The Spirit of Progress had been running from Melbourne to Albury since 1937, and had been making the full run to Sydney since 1962 (though it progressively became a less desirable conveyance as its luxurious carriages aged, and were replaced, and bureaucratic fools removed its parlour).
The Southern Aurora was far grander. All its compartments were sleepers and its dining car offered silver service on white napery.
I took the Aurora several times from Albury to Sydney, boarding late at night from the apparently endless platform, settling in with a nightcap, bedding down for a comfortable sleep as the night rushed past and waking to a cup of tea brought by a porter, with time remaining for breakfast.
It seems a distant dream now, though the Aurora and the Spirit ran all the way to 1986, and their successors, the Sydney and Melbourne Expresses, complete with the same rolling stock, continued to 1993.
Essentially, the trains ran out of passengers. It became easier, quicker and more glamorous to catch planes between Sydney and Melbourne. And that made it easy for the government-owned railways to dispense with the finest trains ever to have plied the Australian rails.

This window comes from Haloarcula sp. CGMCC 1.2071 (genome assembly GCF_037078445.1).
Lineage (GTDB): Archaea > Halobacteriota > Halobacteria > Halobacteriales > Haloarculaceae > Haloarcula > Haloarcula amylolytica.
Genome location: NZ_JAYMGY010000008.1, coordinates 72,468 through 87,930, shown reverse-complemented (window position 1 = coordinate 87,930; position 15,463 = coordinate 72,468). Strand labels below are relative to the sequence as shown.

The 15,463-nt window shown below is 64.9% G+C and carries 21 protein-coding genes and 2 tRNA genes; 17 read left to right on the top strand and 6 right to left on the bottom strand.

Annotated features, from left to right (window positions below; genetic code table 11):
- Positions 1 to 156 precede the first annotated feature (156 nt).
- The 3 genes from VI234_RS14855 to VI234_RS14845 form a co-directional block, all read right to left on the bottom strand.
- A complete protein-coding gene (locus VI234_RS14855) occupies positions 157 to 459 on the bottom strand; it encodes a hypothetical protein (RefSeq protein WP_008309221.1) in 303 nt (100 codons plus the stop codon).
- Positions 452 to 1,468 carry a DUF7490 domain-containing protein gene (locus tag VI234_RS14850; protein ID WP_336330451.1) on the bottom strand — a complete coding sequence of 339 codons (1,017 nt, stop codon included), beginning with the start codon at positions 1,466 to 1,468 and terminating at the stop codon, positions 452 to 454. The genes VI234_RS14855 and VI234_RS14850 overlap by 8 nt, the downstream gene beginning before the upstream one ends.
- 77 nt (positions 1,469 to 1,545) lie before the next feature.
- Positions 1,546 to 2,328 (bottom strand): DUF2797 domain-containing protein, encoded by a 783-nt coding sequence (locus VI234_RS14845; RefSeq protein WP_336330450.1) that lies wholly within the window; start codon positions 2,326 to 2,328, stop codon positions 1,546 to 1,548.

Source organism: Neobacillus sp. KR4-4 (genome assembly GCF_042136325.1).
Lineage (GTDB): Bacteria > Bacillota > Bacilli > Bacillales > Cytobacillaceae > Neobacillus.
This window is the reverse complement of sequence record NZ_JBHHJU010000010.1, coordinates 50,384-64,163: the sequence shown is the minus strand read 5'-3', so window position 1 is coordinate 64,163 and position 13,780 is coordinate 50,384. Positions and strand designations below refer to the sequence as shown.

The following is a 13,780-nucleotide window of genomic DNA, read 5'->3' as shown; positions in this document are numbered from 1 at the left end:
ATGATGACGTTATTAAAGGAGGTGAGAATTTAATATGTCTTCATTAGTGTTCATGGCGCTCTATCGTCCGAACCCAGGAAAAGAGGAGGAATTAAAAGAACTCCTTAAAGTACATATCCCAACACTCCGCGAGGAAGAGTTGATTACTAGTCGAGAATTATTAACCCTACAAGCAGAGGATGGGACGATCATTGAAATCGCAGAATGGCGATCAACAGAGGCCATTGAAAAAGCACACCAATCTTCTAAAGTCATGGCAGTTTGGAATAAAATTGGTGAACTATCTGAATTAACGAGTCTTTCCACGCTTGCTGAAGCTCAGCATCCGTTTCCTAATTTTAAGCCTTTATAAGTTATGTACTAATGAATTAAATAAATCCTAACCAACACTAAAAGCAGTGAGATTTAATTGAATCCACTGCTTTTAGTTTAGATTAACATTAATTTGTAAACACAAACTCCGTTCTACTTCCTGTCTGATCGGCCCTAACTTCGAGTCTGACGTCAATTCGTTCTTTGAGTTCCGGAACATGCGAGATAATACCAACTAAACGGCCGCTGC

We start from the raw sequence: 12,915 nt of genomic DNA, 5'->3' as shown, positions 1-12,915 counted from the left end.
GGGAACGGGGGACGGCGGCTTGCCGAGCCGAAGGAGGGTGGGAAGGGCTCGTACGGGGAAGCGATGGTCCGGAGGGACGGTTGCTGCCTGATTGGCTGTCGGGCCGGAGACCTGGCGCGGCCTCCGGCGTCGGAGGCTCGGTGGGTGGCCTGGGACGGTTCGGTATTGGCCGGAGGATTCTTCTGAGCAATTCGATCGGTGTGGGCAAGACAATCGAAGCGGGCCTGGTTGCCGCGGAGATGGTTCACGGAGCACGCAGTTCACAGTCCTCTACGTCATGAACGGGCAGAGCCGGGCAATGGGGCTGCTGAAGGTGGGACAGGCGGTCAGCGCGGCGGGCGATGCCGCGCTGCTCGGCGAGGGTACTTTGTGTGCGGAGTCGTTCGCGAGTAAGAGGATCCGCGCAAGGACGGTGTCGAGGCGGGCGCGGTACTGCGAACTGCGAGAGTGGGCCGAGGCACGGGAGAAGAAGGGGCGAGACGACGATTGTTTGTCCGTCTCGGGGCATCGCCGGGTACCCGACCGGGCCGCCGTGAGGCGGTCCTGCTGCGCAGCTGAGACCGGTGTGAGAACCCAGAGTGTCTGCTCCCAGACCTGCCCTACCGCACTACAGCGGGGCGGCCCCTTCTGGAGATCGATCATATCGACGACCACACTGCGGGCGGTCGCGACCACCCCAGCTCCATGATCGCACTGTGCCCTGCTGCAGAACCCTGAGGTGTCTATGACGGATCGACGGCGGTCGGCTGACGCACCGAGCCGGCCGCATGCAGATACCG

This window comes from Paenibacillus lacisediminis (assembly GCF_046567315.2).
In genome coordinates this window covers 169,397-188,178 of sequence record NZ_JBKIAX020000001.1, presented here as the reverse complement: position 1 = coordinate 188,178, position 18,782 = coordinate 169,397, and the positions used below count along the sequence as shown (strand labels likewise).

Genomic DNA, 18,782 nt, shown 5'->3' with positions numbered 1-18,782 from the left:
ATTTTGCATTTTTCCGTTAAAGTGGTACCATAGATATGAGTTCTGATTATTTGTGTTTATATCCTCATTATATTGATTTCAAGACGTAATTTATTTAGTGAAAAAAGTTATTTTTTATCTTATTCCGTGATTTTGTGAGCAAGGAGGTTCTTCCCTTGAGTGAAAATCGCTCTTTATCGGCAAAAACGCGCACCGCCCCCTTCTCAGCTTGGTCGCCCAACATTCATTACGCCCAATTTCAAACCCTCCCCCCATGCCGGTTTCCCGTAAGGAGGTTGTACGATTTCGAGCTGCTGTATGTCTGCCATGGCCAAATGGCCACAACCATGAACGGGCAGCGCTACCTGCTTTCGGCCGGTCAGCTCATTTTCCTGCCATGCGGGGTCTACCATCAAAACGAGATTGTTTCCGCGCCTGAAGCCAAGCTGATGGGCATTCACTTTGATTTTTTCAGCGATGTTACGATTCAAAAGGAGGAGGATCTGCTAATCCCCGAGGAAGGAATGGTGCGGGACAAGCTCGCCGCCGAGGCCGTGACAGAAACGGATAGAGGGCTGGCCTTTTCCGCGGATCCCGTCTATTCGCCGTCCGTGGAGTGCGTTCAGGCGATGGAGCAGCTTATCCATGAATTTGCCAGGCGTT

Rail travellers, anyway, were offered new XPT trains which, it was said, would fly along at 100mph (160km/h). And perhaps one of them got to this speed at some point, once.
In practice, the ''modern'' train service was out of date before it began. When the steam-powered Spirit of Progress first ran from Melbourne to Albury in 1937, its timetable guaranteed a trip of three hours and 40 minutes. Seventy-four years later, the XPT service between Albury and Melbourne is officially three hours and 28 minutes. If only. The actual situation is vastly worse.
Even though plane travel has over the years become deeply unglamorous, with crowded terminals and maddening security, not to mention the disappearance of on-board luxuries such as proper meals and with knee-room long gone, you'd have to be desperate to even imagine a rail journey from Melbourne to Sydney.